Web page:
[BioC] edgeR for data combined from different studies and/or platforms

Simon Anders anders at embl.de
Wed Mar 20 10:16:30 CET 2013

Hi Santosh

Thanks for the additional information.

Combining data from different studies is always quite risky. When you 
see differences between your two cancer types, you will not be able to 
say for sure whether these are due to the fact that it's different 
cancer types or that it's different labs.

On the other hand, I agree with you that comparing the healthy samples 
produced by the two labs is a reasonable approach to show that the lab 
effects are small and well controlled. The only difficulty here is that 
in such a test, the lab effects have to be large compared to the 
differences between individuals within each data set.

In your actual comparison, on the other hand, you compare tumour and 
healthy tissue from the same individual, which is a setting with much 
more inferential power. So, a batch or lab effect might be strong enough 
to be large compared to the noise in the paired comparisons but too 
small to appear significant in the un-paired comparisons of the healthy 

On the third hand, however, the usual method of correcting for lab or 
batch effects is to include a blocking factor in your linear model, and 
this assumes that the batch effect is additive. Once you accept this 
assumption (which may be questionable but is standard practice) you 
don't need to account for batch effects at all in a paired comparison 
between tumours and healthy tissue as long as both the tumour and the 
control sample from each subject have always been processed in the same 
lab (because then, any additive lab effect cancels out when looking at 
tumour-control differences).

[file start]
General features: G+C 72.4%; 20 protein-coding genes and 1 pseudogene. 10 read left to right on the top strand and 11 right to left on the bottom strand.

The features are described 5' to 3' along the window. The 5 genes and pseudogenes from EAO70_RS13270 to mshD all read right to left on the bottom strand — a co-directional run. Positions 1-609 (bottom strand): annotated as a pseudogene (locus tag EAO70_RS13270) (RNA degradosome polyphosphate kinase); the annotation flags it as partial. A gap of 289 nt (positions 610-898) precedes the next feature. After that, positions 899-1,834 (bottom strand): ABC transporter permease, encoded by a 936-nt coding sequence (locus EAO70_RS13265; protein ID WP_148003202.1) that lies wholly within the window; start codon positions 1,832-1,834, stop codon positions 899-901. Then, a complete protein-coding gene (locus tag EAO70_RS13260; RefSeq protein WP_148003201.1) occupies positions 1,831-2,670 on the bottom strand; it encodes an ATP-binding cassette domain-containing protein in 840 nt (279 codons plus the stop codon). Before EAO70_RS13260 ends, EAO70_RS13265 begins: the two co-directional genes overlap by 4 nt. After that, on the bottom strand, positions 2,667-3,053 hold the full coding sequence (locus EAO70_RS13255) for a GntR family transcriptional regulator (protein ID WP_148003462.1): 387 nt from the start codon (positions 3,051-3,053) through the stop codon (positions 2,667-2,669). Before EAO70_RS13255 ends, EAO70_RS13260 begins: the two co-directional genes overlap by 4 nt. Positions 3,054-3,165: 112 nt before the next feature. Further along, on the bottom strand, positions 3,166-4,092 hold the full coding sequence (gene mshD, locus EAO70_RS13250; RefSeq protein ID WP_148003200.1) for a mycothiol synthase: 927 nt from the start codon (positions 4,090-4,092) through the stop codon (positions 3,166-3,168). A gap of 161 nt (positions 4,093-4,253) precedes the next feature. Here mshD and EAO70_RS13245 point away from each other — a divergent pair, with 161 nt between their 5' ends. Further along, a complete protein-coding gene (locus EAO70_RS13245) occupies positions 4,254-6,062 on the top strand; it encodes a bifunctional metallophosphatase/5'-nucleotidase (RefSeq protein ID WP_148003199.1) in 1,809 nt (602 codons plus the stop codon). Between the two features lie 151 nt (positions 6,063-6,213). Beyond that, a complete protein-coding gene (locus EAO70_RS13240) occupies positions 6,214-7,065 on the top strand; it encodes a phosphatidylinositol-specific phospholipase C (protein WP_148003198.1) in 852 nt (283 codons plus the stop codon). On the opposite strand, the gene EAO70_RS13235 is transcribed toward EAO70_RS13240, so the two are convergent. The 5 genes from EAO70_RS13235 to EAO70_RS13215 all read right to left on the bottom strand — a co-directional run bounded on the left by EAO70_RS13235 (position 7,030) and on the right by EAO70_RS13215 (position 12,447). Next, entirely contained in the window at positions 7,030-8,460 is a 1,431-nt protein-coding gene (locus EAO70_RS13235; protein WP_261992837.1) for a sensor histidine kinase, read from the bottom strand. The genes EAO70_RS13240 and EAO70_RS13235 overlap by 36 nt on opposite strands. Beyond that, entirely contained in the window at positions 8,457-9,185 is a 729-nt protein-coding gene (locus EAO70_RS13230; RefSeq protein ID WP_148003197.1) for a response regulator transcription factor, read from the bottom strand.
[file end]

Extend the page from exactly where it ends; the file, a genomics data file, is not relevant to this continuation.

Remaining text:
So, considering all this, I'd say, go ahead with your comparison but 
make sure that all your tests are paired.

So, you would make a design table with one row for each sample and three 
columns: subject (one level for each subject, IDs running over all 
subjects from both studies), disease state (two levels: healthy control 
or tumour tissue) and cancer type (two levels: cancer A or cancer B; 
this is the cancer of the subject, not the sample, so the healthy tissue 
samples get a cancer type assigned, too).

Now, you fit a reduced model

count ~ subject + disease_state + cancer_type

and a full model

count ~ subject + disease_state + cancer_type +

and compare them to test for significance of the interaction term (which 
indicates that the difference between tumour and control tissue differs 
between cancers for the tested gene).

(The formula notation is with DESeq in mind. In DESeq2, you only fit the 
second model and then do a Wald test for the interaction coefficient, as 
describe in the vignette. For edgeR, IIRC, you also just fit the full 
model and then get a p value for the last coefficient, which should be 
the interaction coefficient.)


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